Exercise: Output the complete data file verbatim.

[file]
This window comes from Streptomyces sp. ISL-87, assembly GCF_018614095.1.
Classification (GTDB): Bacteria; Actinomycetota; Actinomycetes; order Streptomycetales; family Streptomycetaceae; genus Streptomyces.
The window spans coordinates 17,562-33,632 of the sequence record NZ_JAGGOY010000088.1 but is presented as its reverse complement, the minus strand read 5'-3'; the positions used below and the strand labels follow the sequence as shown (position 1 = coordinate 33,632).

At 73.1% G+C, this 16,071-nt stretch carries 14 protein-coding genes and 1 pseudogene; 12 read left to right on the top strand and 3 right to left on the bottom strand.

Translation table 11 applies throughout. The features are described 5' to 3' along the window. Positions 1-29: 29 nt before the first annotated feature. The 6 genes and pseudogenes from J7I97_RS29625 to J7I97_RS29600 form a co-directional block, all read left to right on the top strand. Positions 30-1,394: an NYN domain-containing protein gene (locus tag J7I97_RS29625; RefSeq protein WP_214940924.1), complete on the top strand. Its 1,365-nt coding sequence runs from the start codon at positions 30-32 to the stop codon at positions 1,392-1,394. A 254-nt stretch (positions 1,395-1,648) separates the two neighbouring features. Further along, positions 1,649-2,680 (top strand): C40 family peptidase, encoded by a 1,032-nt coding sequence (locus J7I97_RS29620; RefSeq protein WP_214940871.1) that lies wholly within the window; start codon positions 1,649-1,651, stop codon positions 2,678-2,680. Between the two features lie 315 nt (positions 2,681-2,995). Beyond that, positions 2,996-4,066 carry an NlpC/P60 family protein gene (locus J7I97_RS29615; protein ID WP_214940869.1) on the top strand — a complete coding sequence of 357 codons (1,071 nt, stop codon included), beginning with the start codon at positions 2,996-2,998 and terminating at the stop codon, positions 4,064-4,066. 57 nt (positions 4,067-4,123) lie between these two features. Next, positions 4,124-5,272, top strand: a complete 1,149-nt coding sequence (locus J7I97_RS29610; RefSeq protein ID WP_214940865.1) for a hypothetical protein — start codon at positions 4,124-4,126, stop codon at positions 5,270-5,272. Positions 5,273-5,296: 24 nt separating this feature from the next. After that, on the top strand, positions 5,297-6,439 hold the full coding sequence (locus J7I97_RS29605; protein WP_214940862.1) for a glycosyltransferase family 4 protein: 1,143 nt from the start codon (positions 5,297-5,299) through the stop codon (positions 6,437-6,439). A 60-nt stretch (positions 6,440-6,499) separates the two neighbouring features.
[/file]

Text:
This window comes from Streptomyces sp. ISL-87, assembly GCF_018614095.1.
Classification (GTDB): Bacteria; Actinomycetota; Actinomycetes; order Streptomycetales; family Streptomycetaceae; genus Streptomyces.
The window spans coordinates 17,562-33,632 of the sequence record NZ_JAGGOY010000088.1 but is presented as its reverse complement, the minus strand read 5'-3'; the positions used below and the strand labels follow the sequence as shown (position 1 = coordinate 33,632).

At 73.1% G+C, this 16,071-nt stretch carries 14 protein-coding genes and 1 pseudogene; 12 read left to right on the top strand and 3 right to left on the bottom strand.

Translation table 11 applies throughout. The features are described 5' to 3' along the window. Positions 1-29: 29 nt before the first annotated feature. The 6 genes and pseudogenes from J7I97_RS29625 to J7I97_RS29600 form a co-directional block, all read left to right on the top strand. Positions 30-1,394: an NYN domain-containing protein gene (locus tag J7I97_RS29625; RefSeq protein WP_214940924.1), complete on the top strand. Its 1,365-nt coding sequence runs from the start codon at positions 30-32 to the stop codon at positions 1,392-1,394. A 254-nt stretch (positions 1,395-1,648) separates the two neighbouring features. Further along, positions 1,649-2,680 (top strand): C40 family peptidase, encoded by a 1,032-nt coding sequence (locus J7I97_RS29620; RefSeq protein WP_214940871.1) that lies wholly within the window; start codon positions 1,649-1,651, stop codon positions 2,678-2,680. Between the two features lie 315 nt (positions 2,681-2,995). Beyond that, positions 2,996-4,066 carry an NlpC/P60 family protein gene (locus J7I97_RS29615; protein ID WP_214940869.1) on the top strand — a complete coding sequence of 357 codons (1,071 nt, stop codon included), beginning with the start codon at positions 2,996-2,998 and terminating at the stop codon, positions 4,064-4,066. 57 nt (positions 4,067-4,123) lie between these two features. Next, positions 4,124-5,272, top strand: a complete 1,149-nt coding sequence (locus J7I97_RS29610; RefSeq protein ID WP_214940865.1) for a hypothetical protein — start codon at positions 4,124-4,126, stop codon at positions 5,270-5,272. Positions 5,273-5,296: 24 nt separating this feature from the next. After that, on the top strand, positions 5,297-6,439 hold the full coding sequence (locus J7I97_RS29605; protein WP_214940862.1) for a glycosyltransferase family 4 protein: 1,143 nt from the start codon (positions 5,297-5,299) through the stop codon (positions 6,437-6,439). A 60-nt stretch (positions 6,440-6,499) separates the two neighbouring features.